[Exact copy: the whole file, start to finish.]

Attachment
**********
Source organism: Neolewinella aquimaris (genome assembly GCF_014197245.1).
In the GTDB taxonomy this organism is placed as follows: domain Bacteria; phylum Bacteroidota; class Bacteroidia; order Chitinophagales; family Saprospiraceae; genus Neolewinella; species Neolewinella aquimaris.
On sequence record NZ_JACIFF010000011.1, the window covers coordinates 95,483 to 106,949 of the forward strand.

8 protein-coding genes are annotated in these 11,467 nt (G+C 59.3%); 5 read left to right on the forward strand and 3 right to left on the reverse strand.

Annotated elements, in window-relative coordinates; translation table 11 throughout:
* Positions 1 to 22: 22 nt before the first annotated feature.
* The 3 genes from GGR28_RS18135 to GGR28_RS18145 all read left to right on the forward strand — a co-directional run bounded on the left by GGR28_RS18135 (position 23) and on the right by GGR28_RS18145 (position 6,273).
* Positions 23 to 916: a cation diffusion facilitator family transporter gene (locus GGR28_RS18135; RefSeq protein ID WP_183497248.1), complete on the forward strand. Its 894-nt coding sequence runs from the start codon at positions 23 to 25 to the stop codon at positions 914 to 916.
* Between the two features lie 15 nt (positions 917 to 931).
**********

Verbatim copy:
Source organism: Neolewinella aquimaris (genome assembly GCF_014197245.1).
In the GTDB taxonomy this organism is placed as follows: domain Bacteria; phylum Bacteroidota; class Bacteroidia; order Chitinophagales; family Saprospiraceae; genus Neolewinella; species Neolewinella aquimaris.
On sequence record NZ_JACIFF010000011.1, the window covers coordinates 95,483 to 106,949 of the forward strand.

8 protein-coding genes are annotated in these 11,467 nt (G+C 59.3%); 5 read left to right on the forward strand and 3 right to left on the reverse strand.

Annotated elements, in window-relative coordinates; translation table 11 throughout:
* Positions 1 to 22: 22 nt before the first annotated feature.
* The 3 genes from GGR28_RS18135 to GGR28_RS18145 all read left to right on the forward strand — a co-directional run bounded on the left by GGR28_RS18135 (position 23) and on the right by GGR28_RS18145 (position 6,273).
* Positions 23 to 916: a cation diffusion facilitator family transporter gene (locus GGR28_RS18135; RefSeq protein ID WP_183497248.1), complete on the forward strand. Its 894-nt coding sequence runs from the start codon at positions 23 to 25 to the stop codon at positions 914 to 916.
* Between the two features lie 15 nt (positions 917 to 931).